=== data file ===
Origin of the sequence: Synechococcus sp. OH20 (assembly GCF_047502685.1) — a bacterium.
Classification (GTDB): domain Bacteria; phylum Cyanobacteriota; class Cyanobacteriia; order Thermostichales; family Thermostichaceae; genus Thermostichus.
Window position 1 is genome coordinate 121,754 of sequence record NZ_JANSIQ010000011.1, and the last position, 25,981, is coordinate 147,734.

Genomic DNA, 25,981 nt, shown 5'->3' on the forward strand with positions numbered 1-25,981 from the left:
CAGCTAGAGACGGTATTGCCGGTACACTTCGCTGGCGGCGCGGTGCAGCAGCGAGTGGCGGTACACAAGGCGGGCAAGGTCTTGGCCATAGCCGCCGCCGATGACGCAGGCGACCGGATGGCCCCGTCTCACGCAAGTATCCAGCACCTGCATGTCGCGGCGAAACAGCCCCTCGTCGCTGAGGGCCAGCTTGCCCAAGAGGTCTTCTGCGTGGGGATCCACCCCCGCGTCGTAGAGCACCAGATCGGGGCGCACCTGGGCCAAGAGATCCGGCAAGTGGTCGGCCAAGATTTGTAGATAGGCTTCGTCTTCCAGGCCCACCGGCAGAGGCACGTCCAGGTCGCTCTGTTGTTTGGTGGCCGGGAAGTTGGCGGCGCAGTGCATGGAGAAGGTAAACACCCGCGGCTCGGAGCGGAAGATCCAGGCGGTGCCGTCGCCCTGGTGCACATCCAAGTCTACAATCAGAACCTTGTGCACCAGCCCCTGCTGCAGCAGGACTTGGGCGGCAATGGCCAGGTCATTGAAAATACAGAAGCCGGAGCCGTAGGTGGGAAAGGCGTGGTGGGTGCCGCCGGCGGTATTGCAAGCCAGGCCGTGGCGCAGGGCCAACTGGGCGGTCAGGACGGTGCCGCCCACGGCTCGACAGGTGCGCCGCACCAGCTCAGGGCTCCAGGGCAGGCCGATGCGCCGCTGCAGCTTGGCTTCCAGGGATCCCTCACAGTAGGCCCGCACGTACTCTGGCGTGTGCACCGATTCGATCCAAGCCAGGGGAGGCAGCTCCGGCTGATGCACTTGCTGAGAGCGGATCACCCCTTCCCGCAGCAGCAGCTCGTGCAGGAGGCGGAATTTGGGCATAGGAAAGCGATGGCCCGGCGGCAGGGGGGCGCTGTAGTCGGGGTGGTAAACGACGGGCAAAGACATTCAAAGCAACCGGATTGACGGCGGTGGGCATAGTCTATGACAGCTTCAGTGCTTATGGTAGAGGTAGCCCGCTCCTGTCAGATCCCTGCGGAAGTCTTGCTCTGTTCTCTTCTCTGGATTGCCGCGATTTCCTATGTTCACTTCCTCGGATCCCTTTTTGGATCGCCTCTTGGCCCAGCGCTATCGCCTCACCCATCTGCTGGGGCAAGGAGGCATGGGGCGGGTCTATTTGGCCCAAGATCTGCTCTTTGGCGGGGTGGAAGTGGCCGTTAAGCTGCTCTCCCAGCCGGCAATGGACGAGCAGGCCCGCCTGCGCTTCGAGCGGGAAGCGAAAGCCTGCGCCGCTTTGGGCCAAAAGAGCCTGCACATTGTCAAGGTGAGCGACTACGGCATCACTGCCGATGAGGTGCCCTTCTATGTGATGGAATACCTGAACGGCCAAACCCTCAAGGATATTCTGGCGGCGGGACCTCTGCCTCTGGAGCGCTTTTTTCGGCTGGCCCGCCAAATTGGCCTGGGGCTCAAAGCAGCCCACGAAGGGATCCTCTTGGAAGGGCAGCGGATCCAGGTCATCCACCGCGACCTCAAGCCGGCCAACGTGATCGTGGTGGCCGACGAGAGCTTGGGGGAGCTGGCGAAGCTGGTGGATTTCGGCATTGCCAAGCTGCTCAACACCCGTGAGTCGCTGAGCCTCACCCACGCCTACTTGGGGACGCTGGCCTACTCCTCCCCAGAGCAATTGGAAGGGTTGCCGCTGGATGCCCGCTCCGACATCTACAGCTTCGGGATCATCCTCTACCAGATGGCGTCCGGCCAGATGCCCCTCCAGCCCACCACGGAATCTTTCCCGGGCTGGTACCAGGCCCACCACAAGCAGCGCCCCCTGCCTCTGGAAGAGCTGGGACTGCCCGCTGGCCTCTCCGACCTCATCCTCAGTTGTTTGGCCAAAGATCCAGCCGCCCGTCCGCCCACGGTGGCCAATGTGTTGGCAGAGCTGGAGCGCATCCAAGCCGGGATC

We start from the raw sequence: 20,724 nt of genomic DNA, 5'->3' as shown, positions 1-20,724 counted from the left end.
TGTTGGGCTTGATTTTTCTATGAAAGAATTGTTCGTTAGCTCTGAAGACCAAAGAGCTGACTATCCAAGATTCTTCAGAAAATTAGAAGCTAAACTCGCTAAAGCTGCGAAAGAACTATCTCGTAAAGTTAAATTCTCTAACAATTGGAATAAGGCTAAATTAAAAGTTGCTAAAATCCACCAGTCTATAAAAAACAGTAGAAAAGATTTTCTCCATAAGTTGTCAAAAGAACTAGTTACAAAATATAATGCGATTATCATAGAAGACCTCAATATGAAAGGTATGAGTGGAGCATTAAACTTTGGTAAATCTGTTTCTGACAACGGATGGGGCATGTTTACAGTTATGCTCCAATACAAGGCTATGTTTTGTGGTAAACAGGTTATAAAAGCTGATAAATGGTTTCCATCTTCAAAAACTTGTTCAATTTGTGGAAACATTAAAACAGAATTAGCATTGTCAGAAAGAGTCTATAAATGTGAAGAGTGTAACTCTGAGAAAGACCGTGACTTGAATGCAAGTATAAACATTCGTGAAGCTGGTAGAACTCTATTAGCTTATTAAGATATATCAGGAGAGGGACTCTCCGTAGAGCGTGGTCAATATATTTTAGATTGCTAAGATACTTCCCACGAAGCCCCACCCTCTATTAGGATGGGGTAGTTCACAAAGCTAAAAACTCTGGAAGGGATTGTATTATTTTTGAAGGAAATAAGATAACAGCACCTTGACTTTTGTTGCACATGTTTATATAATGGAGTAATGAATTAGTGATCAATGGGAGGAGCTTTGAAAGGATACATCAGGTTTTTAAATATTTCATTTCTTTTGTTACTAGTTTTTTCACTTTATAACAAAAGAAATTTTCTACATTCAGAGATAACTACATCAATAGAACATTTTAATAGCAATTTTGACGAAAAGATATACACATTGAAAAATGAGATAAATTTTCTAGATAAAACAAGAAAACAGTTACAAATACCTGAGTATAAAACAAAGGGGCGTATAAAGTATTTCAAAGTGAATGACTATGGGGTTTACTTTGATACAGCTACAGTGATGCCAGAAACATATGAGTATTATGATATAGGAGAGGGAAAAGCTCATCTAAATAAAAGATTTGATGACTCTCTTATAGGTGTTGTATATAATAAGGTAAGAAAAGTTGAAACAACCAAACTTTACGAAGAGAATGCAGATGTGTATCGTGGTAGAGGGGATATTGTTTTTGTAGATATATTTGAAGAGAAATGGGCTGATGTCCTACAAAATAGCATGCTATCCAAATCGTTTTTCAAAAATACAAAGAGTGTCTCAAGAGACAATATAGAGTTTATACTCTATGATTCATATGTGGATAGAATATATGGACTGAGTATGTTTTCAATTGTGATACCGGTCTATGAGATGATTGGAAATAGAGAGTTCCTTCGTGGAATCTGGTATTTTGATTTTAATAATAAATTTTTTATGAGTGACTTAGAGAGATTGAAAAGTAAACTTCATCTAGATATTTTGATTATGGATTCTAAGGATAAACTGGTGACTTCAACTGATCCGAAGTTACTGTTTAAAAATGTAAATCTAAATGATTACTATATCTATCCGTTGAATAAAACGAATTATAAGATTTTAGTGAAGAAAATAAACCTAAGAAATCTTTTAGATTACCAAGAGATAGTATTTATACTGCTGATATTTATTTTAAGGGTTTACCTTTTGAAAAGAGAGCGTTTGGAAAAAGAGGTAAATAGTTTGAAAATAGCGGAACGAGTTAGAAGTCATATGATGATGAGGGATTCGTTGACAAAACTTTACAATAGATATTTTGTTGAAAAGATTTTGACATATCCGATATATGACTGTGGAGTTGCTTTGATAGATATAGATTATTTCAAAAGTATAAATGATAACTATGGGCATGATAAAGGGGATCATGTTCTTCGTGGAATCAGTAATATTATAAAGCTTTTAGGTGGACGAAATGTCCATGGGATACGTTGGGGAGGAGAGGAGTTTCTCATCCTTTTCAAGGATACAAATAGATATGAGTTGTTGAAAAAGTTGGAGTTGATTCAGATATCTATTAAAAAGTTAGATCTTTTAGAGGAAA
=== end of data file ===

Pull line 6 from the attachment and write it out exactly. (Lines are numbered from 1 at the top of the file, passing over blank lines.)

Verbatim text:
We start from the raw sequence: 20,724 nt of genomic DNA, 5'->3' as shown, positions 1-20,724 counted from the left end.